5 Jeffrey Burton Russell, Inventing the Flat Earth (Westport, CT: Praeger, 1991). For an exhaustive discussion about what the ancients since the time of Christ thought about the heavens, see Edward Grant, Planets, Stars, and Orbs: The Medieval Cosmos, 1200–1687 (Cambridge: Cambridge University Press, 1994).

6 See Kenneth A. Kitchen, Ancient Orient and Old Testament (Downers Grove, IL: InterVarsity Press, 1966), 121–123.

7 See Isaac M. Kikawada, “The Double Creation of Mankind in Enki and Ninmah, Atrahasis I1–351, and Genesis 1–2,” Iraq 45 (1983): 43–45; and Duane Garrett, Rethinking Genesis: The Sources and Authorship of the First Book of the Pentateuch (Grand Rapids, MI: Baker, 1991), 21–25.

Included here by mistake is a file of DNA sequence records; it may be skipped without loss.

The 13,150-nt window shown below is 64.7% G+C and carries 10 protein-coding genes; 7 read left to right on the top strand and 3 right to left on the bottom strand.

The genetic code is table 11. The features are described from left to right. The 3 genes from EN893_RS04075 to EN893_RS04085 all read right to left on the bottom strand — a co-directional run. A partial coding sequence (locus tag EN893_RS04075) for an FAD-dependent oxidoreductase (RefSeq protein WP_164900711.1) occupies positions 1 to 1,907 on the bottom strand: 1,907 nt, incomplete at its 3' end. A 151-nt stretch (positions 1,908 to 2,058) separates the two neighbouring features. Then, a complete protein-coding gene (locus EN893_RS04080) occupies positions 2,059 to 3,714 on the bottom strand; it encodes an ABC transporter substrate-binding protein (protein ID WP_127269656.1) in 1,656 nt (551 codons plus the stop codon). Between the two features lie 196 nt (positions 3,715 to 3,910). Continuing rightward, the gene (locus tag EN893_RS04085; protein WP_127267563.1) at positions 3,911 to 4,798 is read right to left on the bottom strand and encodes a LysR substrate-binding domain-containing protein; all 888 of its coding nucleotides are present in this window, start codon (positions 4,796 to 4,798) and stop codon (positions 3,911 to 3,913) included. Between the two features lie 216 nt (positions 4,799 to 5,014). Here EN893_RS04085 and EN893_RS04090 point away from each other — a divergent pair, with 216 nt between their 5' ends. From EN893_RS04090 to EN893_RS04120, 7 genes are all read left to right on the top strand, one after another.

8 See Umberto Cassuto, A Commentary on the Book of Genesis (Jerusalem: Magnes Press, 1964), especially his discussion of plants in Genesis 1 and 2.

9 Kitchen, The Bible in Its World: The Bible and Archaeology Today (Downers Grove, IL: Intervarsity Press, 1977), 58, 59. See also James Hoffmeier, “Tents in Egypt and the Ancient Near East,” Journal of the Society for the Study of Egyptian Antiquities 7, 3 (1977): 13–28, and Newman (2000).

10 Kitchen, On the Reliability of the Old Testament (Grand Rapids, MI: Eerdmans, 2003), 338, 339.

11 See Kitchen (1977), 31–36, and Kitchen (2003), 422–427 for a more extensive discussion.

12 Hasel, “The Polemic Nature of the Genesis Cosmology,” Evangelical Quarterly 46 (1974): 81–102.